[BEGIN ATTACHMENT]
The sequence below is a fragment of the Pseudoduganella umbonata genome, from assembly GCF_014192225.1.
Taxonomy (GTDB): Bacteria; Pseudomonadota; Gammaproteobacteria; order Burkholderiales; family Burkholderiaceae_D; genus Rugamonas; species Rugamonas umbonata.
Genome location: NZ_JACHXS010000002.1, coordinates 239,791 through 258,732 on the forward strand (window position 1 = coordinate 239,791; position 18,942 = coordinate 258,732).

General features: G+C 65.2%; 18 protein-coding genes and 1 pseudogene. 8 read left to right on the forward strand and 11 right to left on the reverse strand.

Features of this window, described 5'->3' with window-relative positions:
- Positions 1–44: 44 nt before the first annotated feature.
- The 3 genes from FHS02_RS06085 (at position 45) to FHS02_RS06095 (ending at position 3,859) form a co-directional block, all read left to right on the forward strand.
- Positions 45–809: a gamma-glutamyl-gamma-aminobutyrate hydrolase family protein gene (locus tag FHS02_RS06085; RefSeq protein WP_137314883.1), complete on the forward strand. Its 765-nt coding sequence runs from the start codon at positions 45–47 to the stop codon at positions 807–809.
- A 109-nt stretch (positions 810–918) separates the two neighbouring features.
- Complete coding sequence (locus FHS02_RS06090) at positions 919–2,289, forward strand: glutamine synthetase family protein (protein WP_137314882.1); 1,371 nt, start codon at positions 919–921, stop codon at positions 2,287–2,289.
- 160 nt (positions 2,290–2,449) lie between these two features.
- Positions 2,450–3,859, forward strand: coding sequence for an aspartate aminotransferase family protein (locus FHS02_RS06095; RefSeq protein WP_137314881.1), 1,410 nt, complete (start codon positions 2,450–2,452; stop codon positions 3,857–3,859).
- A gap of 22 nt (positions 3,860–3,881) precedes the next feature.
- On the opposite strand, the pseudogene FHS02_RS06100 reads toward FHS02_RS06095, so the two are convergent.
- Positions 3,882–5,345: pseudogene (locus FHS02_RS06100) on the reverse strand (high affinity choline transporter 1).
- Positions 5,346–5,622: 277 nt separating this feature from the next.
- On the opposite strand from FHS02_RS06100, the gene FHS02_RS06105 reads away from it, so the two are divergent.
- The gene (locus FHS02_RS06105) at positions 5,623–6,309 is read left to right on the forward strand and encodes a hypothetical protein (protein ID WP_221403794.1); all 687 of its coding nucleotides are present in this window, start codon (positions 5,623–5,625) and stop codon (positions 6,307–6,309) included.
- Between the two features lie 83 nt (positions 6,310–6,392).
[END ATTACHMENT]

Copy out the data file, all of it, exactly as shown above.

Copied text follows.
The sequence below is a fragment of the Pseudoduganella umbonata genome, from assembly GCF_014192225.1.
Taxonomy (GTDB): Bacteria; Pseudomonadota; Gammaproteobacteria; order Burkholderiales; family Burkholderiaceae_D; genus Rugamonas; species Rugamonas umbonata.
Genome location: NZ_JACHXS010000002.1, coordinates 239,791 through 258,732 on the forward strand (window position 1 = coordinate 239,791; position 18,942 = coordinate 258,732).

General features: G+C 65.2%; 18 protein-coding genes and 1 pseudogene. 8 read left to right on the forward strand and 11 right to left on the reverse strand.

Features of this window, described 5'->3' with window-relative positions:
- Positions 1–44: 44 nt before the first annotated feature.
- The 3 genes from FHS02_RS06085 (at position 45) to FHS02_RS06095 (ending at position 3,859) form a co-directional block, all read left to right on the forward strand.
- Positions 45–809: a gamma-glutamyl-gamma-aminobutyrate hydrolase family protein gene (locus tag FHS02_RS06085; RefSeq protein WP_137314883.1), complete on the forward strand. Its 765-nt coding sequence runs from the start codon at positions 45–47 to the stop codon at positions 807–809.
- A 109-nt stretch (positions 810–918) separates the two neighbouring features.
- Complete coding sequence (locus FHS02_RS06090) at positions 919–2,289, forward strand: glutamine synthetase family protein (protein WP_137314882.1); 1,371 nt, start codon at positions 919–921, stop codon at positions 2,287–2,289.
- 160 nt (positions 2,290–2,449) lie between these two features.
- Positions 2,450–3,859, forward strand: coding sequence for an aspartate aminotransferase family protein (locus FHS02_RS06095; RefSeq protein WP_137314881.1), 1,410 nt, complete (start codon positions 2,450–2,452; stop codon positions 3,857–3,859).
- A gap of 22 nt (positions 3,860–3,881) precedes the next feature.
- On the opposite strand, the pseudogene FHS02_RS06100 reads toward FHS02_RS06095, so the two are convergent.
- Positions 3,882–5,345: pseudogene (locus FHS02_RS06100) on the reverse strand (high affinity choline transporter 1).
- Positions 5,346–5,622: 277 nt separating this feature from the next.
- On the opposite strand from FHS02_RS06100, the gene FHS02_RS06105 reads away from it, so the two are divergent.
- The gene (locus FHS02_RS06105) at positions 5,623–6,309 is read left to right on the forward strand and encodes a hypothetical protein (protein ID WP_221403794.1); all 687 of its coding nucleotides are present in this window, start codon (positions 5,623–5,625) and stop codon (positions 6,307–6,309) included.
- Between the two features lie 83 nt (positions 6,310–6,392).